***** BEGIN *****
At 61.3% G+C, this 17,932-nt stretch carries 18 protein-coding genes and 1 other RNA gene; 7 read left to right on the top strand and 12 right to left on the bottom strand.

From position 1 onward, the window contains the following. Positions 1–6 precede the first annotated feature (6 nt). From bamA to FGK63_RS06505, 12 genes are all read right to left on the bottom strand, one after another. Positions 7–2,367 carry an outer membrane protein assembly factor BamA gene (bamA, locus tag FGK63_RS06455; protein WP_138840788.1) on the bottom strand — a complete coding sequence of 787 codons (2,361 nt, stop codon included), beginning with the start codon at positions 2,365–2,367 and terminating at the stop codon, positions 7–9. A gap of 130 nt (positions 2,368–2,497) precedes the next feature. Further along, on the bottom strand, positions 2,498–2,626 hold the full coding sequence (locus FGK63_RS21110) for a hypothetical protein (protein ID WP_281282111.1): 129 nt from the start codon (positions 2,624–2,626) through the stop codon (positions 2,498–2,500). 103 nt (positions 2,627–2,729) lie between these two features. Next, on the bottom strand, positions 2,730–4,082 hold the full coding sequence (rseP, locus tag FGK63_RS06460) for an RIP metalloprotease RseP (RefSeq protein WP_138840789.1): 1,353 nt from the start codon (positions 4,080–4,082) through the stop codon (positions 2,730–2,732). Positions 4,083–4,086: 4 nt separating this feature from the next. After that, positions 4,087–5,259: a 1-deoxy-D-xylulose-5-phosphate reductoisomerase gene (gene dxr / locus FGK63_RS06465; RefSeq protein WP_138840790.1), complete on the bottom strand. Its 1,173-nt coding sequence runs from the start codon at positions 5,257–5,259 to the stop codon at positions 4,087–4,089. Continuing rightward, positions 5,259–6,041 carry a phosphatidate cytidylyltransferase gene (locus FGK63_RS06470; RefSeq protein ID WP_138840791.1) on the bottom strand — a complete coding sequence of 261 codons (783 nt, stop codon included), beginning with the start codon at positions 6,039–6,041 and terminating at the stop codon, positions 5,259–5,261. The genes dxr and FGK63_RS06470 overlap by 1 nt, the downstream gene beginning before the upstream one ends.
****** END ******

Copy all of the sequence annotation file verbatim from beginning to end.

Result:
At 61.3% G+C, this 17,932-nt stretch carries 18 protein-coding genes and 1 other RNA gene; 7 read left to right on the top strand and 12 right to left on the bottom strand.

From position 1 onward, the window contains the following. Positions 1–6 precede the first annotated feature (6 nt). From bamA to FGK63_RS06505, 12 genes are all read right to left on the bottom strand, one after another. Positions 7–2,367 carry an outer membrane protein assembly factor BamA gene (bamA, locus tag FGK63_RS06455; protein WP_138840788.1) on the bottom strand — a complete coding sequence of 787 codons (2,361 nt, stop codon included), beginning with the start codon at positions 2,365–2,367 and terminating at the stop codon, positions 7–9. A gap of 130 nt (positions 2,368–2,497) precedes the next feature. Further along, on the bottom strand, positions 2,498–2,626 hold the full coding sequence (locus FGK63_RS21110) for a hypothetical protein (protein ID WP_281282111.1): 129 nt from the start codon (positions 2,624–2,626) through the stop codon (positions 2,498–2,500). 103 nt (positions 2,627–2,729) lie between these two features. Next, on the bottom strand, positions 2,730–4,082 hold the full coding sequence (rseP, locus tag FGK63_RS06460) for an RIP metalloprotease RseP (RefSeq protein WP_138840789.1): 1,353 nt from the start codon (positions 4,080–4,082) through the stop codon (positions 2,730–2,732). Positions 4,083–4,086: 4 nt separating this feature from the next. After that, positions 4,087–5,259: a 1-deoxy-D-xylulose-5-phosphate reductoisomerase gene (gene dxr / locus FGK63_RS06465; RefSeq protein WP_138840790.1), complete on the bottom strand. Its 1,173-nt coding sequence runs from the start codon at positions 5,257–5,259 to the stop codon at positions 4,087–4,089. Continuing rightward, positions 5,259–6,041 carry a phosphatidate cytidylyltransferase gene (locus FGK63_RS06470; RefSeq protein ID WP_138840791.1) on the bottom strand — a complete coding sequence of 261 codons (783 nt, stop codon included), beginning with the start codon at positions 6,039–6,041 and terminating at the stop codon, positions 5,259–5,261. The genes dxr and FGK63_RS06470 overlap by 1 nt, the downstream gene beginning before the upstream one ends.